You can add routes to your previously created VPC route table using the AWS Management Console. From the VPC dashboard, click Route tables link in the sidebar menu. Select the Route Table ID associated with your VPC ID and then click the Routes tab.
Click Add another route and enter
0.0.0.0/0 as the Destination CIDR block. In the Target field, click Internet Gateway and then your previously-created internet gateway. Click Save routes:
This sets all external traffic for the main route table of your VPC to go through the internet gateway.
So far, you configured your VPC’s main route table to route external traffic to the internet gateway, which enabled internet connectivity for your VPC.
Creating an EC2 instance
Now you will create an EC2 instance inside your VPC. While configuring instance details make sure you select the VPC that you created above.
- Network: Make sure the cloudacademy-labs VPC is selected for the Network. (It is ok if no default VPC is found.)
Subnet: Select Public-A US-west-2a
- Auto-assign Public IP: Select Enable
- IAM role: Notice that you do not have permissions to list IAM roles. That message is expected and ok. The student account has restricted privileges but the Lab will work fine without listing IAM roles.
On the Configure Security Group page, click Add Rule. Select the All ICMP - IPv4 rule and choose Anywhere as the Source. You will use this additional rule to perform a ping test in a later step:
In the Select an existing key pair or create a new key pair dialog box, select Proceed without a key pair, then select the acknowledgment checkbox, and finally click Launch Instances:
Once the instance is launched, get it’s public ip address and ping it from your terminal.
base) shravan-Downloads# ping 220.127.116.11 PING 18.104.22.168 (22.214.171.124): 56 data bytes 64 bytes from 126.96.36.199: icmp_seq=0 ttl=225 time=77.302 ms 64 bytes from 188.8.131.52: icmp_seq=1 ttl=225 time=76.546 ms 64 bytes from 184.108.40.206: icmp_seq=2 ttl=225 time=76.936 ms ^C --- 220.127.116.11 ping statistics --- 4 packets transmitted, 3 packets received, 25.0% packet loss round-trip min/avg/max/stddev = 76.546/76.928/77.302/0.309 ms (base) shravan-Downloads#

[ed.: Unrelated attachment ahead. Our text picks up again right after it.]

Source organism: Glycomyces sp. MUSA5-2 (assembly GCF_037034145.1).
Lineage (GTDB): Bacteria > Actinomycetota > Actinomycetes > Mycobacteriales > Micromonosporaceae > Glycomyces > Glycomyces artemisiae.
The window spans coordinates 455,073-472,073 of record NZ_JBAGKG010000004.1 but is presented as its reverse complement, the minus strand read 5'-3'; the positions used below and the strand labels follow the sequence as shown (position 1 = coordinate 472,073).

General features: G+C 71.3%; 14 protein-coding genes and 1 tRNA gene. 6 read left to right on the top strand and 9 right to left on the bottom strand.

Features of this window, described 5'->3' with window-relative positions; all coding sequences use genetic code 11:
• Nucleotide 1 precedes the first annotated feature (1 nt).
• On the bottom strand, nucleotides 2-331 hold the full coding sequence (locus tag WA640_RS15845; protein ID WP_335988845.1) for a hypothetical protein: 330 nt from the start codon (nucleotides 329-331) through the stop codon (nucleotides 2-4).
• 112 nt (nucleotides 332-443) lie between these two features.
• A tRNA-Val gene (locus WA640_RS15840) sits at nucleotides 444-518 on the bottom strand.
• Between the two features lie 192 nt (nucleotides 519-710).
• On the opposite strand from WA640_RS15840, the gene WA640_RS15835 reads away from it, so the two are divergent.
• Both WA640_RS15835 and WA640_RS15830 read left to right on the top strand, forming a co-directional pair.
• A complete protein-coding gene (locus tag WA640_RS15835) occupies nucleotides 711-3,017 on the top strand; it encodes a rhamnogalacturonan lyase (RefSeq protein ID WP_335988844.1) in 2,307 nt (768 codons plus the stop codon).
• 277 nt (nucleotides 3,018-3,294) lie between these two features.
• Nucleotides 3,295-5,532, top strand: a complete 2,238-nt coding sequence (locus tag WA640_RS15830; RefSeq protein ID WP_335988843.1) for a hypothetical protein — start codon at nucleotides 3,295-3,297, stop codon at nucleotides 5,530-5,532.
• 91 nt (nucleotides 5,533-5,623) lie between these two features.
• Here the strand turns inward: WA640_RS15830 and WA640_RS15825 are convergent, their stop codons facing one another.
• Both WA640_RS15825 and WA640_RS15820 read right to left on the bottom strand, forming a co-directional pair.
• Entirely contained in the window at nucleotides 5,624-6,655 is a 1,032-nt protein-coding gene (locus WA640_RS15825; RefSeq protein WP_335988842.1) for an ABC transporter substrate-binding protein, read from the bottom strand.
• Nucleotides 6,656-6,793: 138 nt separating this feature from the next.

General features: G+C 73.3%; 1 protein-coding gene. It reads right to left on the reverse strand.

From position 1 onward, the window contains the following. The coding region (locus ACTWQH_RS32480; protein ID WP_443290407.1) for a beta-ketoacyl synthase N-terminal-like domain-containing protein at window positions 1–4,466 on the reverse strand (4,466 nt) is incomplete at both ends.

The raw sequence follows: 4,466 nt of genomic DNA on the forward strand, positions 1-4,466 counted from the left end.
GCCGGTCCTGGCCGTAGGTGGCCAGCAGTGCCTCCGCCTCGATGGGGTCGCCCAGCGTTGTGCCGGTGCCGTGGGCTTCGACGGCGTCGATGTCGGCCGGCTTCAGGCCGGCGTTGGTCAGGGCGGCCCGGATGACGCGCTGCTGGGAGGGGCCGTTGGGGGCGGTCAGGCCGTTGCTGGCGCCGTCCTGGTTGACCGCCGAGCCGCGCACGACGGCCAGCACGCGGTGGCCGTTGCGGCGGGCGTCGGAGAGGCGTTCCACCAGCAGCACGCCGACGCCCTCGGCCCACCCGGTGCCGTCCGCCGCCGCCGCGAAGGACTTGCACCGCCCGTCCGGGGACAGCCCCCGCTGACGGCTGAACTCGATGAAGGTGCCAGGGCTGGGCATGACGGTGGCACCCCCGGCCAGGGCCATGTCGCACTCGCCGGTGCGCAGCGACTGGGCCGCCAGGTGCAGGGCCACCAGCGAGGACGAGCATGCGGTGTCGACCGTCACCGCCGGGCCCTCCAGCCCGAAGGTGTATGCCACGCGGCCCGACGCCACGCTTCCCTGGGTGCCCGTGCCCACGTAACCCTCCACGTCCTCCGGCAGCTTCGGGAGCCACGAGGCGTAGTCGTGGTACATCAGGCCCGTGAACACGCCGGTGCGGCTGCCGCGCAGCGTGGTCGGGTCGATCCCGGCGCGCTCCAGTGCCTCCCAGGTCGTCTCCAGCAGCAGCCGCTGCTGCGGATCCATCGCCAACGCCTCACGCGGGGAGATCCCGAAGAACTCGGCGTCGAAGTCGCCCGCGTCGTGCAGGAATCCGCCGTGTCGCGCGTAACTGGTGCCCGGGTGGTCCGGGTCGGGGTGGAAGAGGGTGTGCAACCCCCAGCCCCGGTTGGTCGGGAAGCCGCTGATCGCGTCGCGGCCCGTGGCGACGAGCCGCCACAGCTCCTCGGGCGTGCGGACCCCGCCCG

Allocating and Associating an Elastic IP
An Elastic IP address (EIP) is a static and public IP address that you can associate with an EC2 instance. EIPs have the benefit of not changing when you stop and start an EC2 instance, whereas the default public IP that comes with an EC2 instance may change. This gives you the benefit of a reliable IP address to associate with your EC2 instance. In this Lab Step you will allocate an EIP and associate it with your EC2 instance.
Navigate to VPC dashboard and click on Elastic IPs link in the sidebar.
With the EIP still selected, click Actions-> Associate Address and then select the following values:
- Resource type: Instance
- Instance: Select the only instance from the drop-down list. It is the instance you created.
- Private IP: Leave this blank to have an available Private IP automatically assigned.
Now ping the EIP from your laptop.
(base) shravan-Downloads# ping 18.104.22.168 PING 22.214.171.124 (126.96.36.199): 56 data bytes 64 bytes from 188.8.131.52: icmp_seq=0 ttl=226 time=70.098 ms 64 bytes from 184.108.40.206: icmp_seq=1 ttl=226 time=76.043 ms 64 bytes from 220.127.116.11: icmp_seq=2 ttl=226 time=76.356 ms 64 bytes from 18.104.22.168: icmp_seq=3 ttl=226 time=70.120 ms ^C --- 22.214.171.124 ping statistics --- 4 packets transmitted, 4 packets received, 0.0% packet loss round-trip min/avg/max/stddev = 70.098/73.154/76.356/3.047 ms (base) shravan-Downloads#
So, you allocated an Elastic IP Address and associated it with your EC2 instance.
Amazon Virtual Private Cloud (VPC) lets you provision a logically isolated section of the Amazon Web Services (AWS) Cloud where you can launch AWS resources in a virtual network that you define. You have complete control over your virtual networking environment, including the selection of your own IP address range, creation of subnets, and configuration of route tables and network gateways.